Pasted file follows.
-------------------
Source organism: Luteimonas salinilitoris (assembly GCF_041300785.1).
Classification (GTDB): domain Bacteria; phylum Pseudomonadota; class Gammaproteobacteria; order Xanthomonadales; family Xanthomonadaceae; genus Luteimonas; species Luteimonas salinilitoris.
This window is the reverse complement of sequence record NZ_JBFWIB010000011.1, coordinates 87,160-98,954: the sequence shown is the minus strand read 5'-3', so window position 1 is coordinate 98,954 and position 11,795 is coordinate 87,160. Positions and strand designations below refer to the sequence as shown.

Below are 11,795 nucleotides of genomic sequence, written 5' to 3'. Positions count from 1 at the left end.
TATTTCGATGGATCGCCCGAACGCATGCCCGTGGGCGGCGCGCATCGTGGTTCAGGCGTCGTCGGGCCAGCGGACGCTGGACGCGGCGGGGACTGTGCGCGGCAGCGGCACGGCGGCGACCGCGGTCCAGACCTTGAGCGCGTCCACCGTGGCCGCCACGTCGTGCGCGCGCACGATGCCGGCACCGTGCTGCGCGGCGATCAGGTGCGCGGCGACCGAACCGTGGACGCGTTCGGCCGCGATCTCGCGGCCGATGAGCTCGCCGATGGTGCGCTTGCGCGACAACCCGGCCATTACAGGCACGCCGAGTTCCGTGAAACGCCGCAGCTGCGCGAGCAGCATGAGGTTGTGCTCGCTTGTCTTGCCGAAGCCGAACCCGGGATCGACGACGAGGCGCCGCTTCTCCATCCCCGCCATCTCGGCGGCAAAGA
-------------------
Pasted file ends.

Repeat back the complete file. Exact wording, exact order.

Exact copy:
Source organism: Luteimonas salinilitoris (assembly GCF_041300785.1).
Classification (GTDB): domain Bacteria; phylum Pseudomonadota; class Gammaproteobacteria; order Xanthomonadales; family Xanthomonadaceae; genus Luteimonas; species Luteimonas salinilitoris.
This window is the reverse complement of sequence record NZ_JBFWIB010000011.1, coordinates 87,160-98,954: the sequence shown is the minus strand read 5'-3', so window position 1 is coordinate 98,954 and position 11,795 is coordinate 87,160. Positions and strand designations below refer to the sequence as shown.

Below are 11,795 nucleotides of genomic sequence, written 5' to 3'. Positions count from 1 at the left end.
TATTTCGATGGATCGCCCGAACGCATGCCCGTGGGCGGCGCGCATCGTGGTTCAGGCGTCGTCGGGCCAGCGGACGCTGGACGCGGCGGGGACTGTGCGCGGCAGCGGCACGGCGGCGACCGCGGTCCAGACCTTGAGCGCGTCCACCGTGGCCGCCACGTCGTGCGCGCGCACGATGCCGGCACCGTGCTGCGCGGCGATCAGGTGCGCGGCGACCGAACCGTGGACGCGTTCGGCCGCGATCTCGCGGCCGATGAGCTCGCCGATGGTGCGCTTGCGCGACAACCCGGCCATTACAGGCACGCCGAGTTCCGTGAAACGCCGCAGCTGCGCGAGCAGCATGAGGTTGTGCTCGCTTGTCTTGCCGAAGCCGAACCCGGGATCGACGACGAGGCGCCGCTTCTCCATCCCCGCCATCTCGGCGGCAAAGA